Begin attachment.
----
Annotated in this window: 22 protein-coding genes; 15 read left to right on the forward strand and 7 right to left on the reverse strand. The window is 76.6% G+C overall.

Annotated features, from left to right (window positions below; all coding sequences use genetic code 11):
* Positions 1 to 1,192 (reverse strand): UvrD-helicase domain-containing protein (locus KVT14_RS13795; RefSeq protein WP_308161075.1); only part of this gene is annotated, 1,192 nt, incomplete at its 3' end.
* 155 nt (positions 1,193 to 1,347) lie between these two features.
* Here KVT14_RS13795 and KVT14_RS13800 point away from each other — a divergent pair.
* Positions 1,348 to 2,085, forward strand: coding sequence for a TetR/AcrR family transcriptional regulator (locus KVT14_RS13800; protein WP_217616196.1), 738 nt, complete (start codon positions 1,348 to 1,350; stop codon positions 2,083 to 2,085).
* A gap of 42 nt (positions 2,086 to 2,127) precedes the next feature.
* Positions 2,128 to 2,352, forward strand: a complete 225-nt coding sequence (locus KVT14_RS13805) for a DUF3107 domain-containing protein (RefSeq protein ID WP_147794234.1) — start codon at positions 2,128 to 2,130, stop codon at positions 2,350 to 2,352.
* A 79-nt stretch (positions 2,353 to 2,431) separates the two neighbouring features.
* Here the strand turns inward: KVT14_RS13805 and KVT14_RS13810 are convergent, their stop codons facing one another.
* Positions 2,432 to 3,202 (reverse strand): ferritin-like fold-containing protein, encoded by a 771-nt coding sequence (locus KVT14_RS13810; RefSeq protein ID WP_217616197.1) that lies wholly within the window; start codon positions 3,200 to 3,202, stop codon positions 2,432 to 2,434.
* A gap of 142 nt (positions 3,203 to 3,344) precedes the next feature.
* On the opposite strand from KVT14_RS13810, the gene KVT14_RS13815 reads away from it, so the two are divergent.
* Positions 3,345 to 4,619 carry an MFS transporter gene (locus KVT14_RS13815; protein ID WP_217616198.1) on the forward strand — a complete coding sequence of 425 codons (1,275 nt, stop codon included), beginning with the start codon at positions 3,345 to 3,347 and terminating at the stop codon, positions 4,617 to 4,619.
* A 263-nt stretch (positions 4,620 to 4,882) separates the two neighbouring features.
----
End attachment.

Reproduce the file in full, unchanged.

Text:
Annotated in this window: 22 protein-coding genes; 15 read left to right on the forward strand and 7 right to left on the reverse strand. The window is 76.6% G+C overall.

Annotated features, from left to right (window positions below; all coding sequences use genetic code 11):
* Positions 1 to 1,192 (reverse strand): UvrD-helicase domain-containing protein (locus KVT14_RS13795; RefSeq protein WP_308161075.1); only part of this gene is annotated, 1,192 nt, incomplete at its 3' end.
* 155 nt (positions 1,193 to 1,347) lie between these two features.
* Here KVT14_RS13795 and KVT14_RS13800 point away from each other — a divergent pair.
* Positions 1,348 to 2,085, forward strand: coding sequence for a TetR/AcrR family transcriptional regulator (locus KVT14_RS13800; protein WP_217616196.1), 738 nt, complete (start codon positions 1,348 to 1,350; stop codon positions 2,083 to 2,085).
* A gap of 42 nt (positions 2,086 to 2,127) precedes the next feature.
* Positions 2,128 to 2,352, forward strand: a complete 225-nt coding sequence (locus KVT14_RS13805) for a DUF3107 domain-containing protein (RefSeq protein ID WP_147794234.1) — start codon at positions 2,128 to 2,130, stop codon at positions 2,350 to 2,352.
* A 79-nt stretch (positions 2,353 to 2,431) separates the two neighbouring features.
* Here the strand turns inward: KVT14_RS13805 and KVT14_RS13810 are convergent, their stop codons facing one another.
* Positions 2,432 to 3,202 (reverse strand): ferritin-like fold-containing protein, encoded by a 771-nt coding sequence (locus KVT14_RS13810; RefSeq protein ID WP_217616197.1) that lies wholly within the window; start codon positions 3,200 to 3,202, stop codon positions 2,432 to 2,434.
* A gap of 142 nt (positions 3,203 to 3,344) precedes the next feature.
* On the opposite strand from KVT14_RS13810, the gene KVT14_RS13815 reads away from it, so the two are divergent.
* Positions 3,345 to 4,619 carry an MFS transporter gene (locus KVT14_RS13815; protein ID WP_217616198.1) on the forward strand — a complete coding sequence of 425 codons (1,275 nt, stop codon included), beginning with the start codon at positions 3,345 to 3,347 and terminating at the stop codon, positions 4,617 to 4,619.
* A 263-nt stretch (positions 4,620 to 4,882) separates the two neighbouring features.